The Pap Test
The Pap test has never been examined in a randomized controlled trial. A large body of consistent observational data, however, supports its effectiveness in reducing mortality from cervical cancer. Both incidence and mortality from cervical cancer have sharply decreased in a number of large populations following the introduction of well-run screening programs.[16,17,18,19] In Iceland, the mortality rate declined by 80% for more than 20 years, and in Finland and Sweden by 50% and 34%, respectively.[16,20] Similar reductions have been observed in large populations in the United States and Canada. Reductions in cervical cancer incidence and mortality were proportional to the intensity of screening.[16,20] Mortality in the Canadian provinces was reduced most remarkably in British Columbia, which had screening rates two to five times those of the other provinces.
Case-control studies have found that the risk of developing invasive cervical cancer is three to ten times greater in women who have not been screened.[22,23,24,25] Risk also increases with long duration following the last normal Pap test, or similarly, with decreasing frequency of screening.[26,27] Screening every 2 to 3 years, however, has not been found to increase significantly the risk of finding invasive cervical cancer above the risk expected with annual screening.[27,28]
Alternative Screening and Treatment Strategies in Low-resource Settings
Choice in methods of screening for cervical cancer in resource-limited countries or underserved populations has prompted the evaluation of one-time screen-and-treat approaches for cervical cancer screening.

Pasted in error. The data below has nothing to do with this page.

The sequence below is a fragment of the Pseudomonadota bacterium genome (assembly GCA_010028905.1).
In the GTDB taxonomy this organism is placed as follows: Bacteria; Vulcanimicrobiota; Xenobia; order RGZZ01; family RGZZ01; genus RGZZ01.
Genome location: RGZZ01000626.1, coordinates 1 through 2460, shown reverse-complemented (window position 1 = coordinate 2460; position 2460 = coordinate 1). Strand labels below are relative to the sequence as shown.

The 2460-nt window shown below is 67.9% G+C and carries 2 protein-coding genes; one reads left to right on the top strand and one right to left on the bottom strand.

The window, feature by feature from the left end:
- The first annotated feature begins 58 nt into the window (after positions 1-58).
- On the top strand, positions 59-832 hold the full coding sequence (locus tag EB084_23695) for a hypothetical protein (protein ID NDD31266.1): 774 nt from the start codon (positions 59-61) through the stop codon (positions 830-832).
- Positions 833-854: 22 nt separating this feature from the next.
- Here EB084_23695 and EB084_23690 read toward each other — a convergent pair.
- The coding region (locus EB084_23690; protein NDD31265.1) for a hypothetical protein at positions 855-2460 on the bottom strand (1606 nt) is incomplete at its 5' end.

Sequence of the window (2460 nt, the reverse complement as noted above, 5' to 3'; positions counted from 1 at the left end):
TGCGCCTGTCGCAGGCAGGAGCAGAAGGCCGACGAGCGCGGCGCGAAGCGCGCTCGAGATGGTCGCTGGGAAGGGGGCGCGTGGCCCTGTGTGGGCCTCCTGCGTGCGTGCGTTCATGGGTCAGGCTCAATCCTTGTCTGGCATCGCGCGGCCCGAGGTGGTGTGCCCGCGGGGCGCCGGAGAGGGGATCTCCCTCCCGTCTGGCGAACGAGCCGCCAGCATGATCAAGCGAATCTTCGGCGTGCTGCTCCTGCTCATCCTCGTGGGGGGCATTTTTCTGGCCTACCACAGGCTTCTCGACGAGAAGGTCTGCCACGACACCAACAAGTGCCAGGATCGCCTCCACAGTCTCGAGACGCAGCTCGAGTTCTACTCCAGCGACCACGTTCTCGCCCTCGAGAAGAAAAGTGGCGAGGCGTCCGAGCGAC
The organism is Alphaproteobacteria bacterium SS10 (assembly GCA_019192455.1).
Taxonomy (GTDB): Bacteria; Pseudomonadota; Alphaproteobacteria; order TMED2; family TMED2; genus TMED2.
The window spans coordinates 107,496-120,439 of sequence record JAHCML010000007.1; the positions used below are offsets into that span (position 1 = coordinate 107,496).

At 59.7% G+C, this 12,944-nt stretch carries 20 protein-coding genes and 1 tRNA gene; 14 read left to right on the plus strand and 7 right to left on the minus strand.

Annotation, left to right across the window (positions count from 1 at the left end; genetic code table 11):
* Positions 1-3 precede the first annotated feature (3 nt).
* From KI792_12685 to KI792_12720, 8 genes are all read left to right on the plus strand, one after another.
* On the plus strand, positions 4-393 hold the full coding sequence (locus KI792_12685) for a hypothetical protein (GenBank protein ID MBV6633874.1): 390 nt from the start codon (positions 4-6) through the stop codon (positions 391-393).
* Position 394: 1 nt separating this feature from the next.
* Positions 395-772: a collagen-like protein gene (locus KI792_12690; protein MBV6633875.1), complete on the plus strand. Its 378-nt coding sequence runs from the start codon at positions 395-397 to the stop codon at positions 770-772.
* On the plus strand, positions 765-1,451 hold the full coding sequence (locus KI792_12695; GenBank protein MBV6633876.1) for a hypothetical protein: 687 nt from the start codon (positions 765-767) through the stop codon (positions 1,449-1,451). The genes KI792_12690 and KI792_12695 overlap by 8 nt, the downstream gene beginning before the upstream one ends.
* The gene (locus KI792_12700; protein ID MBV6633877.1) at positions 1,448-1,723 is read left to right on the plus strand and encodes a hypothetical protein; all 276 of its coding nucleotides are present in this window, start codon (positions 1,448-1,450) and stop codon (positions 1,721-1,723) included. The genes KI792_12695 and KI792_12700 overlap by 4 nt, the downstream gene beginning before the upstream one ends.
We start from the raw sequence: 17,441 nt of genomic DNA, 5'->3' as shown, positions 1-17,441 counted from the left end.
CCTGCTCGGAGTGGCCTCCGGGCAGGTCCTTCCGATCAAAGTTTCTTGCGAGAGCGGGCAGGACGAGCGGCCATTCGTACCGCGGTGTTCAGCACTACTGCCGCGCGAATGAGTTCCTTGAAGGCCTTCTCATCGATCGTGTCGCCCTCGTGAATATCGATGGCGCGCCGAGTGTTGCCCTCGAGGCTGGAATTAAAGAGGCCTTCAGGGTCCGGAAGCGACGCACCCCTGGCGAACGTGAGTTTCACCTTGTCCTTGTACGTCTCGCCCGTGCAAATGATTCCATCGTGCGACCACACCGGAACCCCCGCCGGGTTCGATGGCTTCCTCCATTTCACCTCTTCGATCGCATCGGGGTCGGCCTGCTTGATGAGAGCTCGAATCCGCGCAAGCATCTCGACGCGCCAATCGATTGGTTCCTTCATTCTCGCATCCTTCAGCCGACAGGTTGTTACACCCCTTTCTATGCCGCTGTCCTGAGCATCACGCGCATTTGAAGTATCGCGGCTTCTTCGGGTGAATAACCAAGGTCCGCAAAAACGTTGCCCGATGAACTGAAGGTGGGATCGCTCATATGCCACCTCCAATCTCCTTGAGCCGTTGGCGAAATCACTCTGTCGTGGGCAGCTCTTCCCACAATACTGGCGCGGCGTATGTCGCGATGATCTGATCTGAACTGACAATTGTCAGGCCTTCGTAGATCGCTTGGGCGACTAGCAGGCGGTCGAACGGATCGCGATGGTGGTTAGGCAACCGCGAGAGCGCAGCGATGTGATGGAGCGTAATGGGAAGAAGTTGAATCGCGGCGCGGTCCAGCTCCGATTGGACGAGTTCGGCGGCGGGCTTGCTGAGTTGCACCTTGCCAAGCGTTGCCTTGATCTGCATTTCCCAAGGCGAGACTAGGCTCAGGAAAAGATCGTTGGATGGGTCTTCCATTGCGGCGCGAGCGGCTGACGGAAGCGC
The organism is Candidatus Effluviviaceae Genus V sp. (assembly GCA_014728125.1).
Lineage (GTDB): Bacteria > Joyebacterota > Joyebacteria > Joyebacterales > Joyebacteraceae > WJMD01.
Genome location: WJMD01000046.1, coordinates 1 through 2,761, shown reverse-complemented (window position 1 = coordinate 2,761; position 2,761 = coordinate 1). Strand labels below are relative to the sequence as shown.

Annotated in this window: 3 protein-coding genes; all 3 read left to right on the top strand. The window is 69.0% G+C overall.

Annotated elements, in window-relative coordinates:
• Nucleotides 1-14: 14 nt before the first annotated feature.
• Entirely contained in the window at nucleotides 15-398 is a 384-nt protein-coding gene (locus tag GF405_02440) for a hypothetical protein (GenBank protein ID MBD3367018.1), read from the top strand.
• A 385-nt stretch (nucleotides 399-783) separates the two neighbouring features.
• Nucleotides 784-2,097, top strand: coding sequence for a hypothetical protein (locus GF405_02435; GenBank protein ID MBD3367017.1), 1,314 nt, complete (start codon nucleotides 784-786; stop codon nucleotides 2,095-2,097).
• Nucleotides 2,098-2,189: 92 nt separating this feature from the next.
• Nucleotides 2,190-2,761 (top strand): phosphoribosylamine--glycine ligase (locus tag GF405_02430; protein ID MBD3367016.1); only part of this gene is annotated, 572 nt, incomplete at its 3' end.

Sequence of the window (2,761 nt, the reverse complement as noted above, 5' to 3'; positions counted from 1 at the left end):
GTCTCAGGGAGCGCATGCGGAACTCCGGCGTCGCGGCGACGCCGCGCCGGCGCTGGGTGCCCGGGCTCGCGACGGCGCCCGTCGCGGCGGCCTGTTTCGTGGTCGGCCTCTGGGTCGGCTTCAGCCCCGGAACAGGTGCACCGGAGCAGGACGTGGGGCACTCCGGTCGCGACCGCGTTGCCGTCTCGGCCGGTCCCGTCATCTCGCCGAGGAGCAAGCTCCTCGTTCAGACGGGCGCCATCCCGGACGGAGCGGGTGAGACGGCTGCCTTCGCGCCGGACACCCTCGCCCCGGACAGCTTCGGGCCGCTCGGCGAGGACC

A clustered randomized, controlled trial in rural India evaluated the impact of one-time visual inspection of the cervix with acetic acid (VIA) and immediate colposcopy, directed biopsy, and cryotherapy (where indicated) on cervical cancer incidence and mortality in healthy women aged 30 to 59 years. Fifty-seven clusters (n = 31,343 women) received the intervention, while 56 control clusters (n = 30,958 women) received counseling and education about cervical cancer screening. After 7 years of follow-up, with adjustments for age, education, marital status, parity, and cluster design, there was a 25% relative reduction in cervical cancer incidence in the intervention arm compared with the control group (hazard ratio [HR] = 0.75; 95% confidence interval [CI], 0.55-0.95). Using the same adjustments, cervical cancer mortality rates demonstrated a 35% relative reduction in the intervention arm compared with the control group (HR = 0.65; 95% CI, 0.47-0.89); the age-standardized rate of death due to cervical cancer was 39.6 per 100,000 person-years for the intervention group versus 56.7 per 100,000 person-years for the control group. However, the same authors have subsequently reported that HPV testing is superior at reducing cervical cancer mortality using the same cohort. This population was essentially screen naive at entry into the study and demonstrated a much higher overall risk for cervical cancer death (11% of the controls) than that observed in the U.S. population; the applicability of these findings to the United States and similar western health care systems is therefore difficult to assess. Histological diagnosis of cervical lesions happened after treatment had already taken place, and approximately 27% of patients in this trial received cryotherapy for lesions later determined to be nonmalignant.